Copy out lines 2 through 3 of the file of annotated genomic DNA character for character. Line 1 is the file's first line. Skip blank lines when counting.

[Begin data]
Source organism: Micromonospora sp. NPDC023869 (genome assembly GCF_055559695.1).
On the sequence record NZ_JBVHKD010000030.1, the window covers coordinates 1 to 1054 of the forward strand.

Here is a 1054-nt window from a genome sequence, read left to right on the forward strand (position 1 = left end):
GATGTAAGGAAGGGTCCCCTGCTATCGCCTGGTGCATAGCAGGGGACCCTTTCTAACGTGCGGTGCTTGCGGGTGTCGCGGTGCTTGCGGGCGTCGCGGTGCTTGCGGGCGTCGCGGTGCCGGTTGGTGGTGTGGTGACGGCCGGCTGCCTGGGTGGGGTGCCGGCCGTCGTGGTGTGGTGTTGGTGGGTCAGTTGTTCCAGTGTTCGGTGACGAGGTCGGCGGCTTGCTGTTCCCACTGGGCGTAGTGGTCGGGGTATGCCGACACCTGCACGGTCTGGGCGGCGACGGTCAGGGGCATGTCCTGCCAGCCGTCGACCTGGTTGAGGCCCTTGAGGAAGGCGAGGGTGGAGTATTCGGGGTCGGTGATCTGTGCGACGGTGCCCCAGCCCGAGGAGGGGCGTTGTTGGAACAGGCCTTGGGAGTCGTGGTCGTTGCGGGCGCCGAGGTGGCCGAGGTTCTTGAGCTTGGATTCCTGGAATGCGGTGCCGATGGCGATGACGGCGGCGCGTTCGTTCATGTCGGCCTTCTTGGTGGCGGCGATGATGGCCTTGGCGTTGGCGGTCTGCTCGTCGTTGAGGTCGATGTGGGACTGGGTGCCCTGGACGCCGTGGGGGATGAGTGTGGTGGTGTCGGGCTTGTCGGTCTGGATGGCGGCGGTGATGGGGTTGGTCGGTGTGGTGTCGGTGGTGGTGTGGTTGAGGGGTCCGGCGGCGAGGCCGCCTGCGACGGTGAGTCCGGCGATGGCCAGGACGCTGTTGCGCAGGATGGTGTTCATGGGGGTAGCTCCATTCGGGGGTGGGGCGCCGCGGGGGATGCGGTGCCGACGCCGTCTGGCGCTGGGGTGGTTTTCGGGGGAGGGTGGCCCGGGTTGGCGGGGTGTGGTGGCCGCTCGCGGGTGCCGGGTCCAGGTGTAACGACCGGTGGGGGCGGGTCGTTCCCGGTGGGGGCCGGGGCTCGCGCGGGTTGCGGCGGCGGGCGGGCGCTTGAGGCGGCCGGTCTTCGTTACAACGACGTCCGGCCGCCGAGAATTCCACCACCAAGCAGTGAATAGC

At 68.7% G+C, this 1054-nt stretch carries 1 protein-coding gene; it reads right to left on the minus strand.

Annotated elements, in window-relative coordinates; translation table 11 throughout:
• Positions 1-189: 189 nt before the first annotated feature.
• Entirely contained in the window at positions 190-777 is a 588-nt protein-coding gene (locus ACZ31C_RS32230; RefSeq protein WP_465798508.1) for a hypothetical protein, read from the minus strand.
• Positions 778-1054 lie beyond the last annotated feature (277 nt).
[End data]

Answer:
On the sequence record NZ_JBVHKD010000030.1, the window covers coordinates 1 to 1054 of the forward strand.

Here is a 1054-nt window from a genome sequence, read left to right on the forward strand (position 1 = left end):